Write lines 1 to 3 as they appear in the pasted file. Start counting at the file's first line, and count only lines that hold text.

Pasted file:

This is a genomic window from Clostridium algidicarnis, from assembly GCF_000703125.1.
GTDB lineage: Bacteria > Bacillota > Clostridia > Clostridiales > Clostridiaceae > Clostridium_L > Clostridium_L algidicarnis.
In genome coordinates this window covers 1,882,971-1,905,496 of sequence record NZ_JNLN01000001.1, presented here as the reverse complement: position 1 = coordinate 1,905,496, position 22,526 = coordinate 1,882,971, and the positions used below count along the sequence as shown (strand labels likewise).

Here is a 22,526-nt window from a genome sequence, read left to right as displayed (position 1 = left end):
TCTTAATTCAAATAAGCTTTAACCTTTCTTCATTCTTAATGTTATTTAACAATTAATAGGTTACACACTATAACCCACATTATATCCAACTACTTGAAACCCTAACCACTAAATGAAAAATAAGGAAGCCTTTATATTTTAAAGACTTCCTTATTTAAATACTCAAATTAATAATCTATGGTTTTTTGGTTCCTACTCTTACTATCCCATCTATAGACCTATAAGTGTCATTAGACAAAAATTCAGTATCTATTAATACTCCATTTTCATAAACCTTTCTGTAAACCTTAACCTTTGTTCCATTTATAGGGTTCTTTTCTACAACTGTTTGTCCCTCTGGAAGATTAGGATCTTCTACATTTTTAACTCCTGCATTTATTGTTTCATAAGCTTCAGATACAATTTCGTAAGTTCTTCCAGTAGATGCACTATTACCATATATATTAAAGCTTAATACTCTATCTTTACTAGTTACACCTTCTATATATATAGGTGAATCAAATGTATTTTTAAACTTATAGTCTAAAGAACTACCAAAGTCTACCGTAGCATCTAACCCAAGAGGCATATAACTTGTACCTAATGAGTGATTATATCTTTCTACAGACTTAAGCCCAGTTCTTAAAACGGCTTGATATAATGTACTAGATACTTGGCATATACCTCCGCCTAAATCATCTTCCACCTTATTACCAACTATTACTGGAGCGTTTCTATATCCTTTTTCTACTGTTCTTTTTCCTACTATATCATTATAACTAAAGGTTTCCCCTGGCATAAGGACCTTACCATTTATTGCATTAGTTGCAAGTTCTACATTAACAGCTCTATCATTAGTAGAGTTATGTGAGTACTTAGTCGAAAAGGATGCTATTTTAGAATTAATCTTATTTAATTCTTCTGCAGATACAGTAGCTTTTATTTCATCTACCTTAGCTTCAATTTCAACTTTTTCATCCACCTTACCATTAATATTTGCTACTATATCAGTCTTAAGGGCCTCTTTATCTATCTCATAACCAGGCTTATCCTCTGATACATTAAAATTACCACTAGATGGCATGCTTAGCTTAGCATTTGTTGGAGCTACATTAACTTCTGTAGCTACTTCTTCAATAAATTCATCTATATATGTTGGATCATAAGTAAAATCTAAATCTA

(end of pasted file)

This is a genomic window from Clostridium algidicarnis, from assembly GCF_000703125.1.
GTDB lineage: Bacteria > Bacillota > Clostridia > Clostridiales > Clostridiaceae > Clostridium_L > Clostridium_L algidicarnis.
In genome coordinates this window covers 1,882,971-1,905,496 of sequence record NZ_JNLN01000001.1, presented here as the reverse complement: position 1 = coordinate 1,905,496, position 22,526 = coordinate 1,882,971, and the positions used below count along the sequence as shown (strand labels likewise).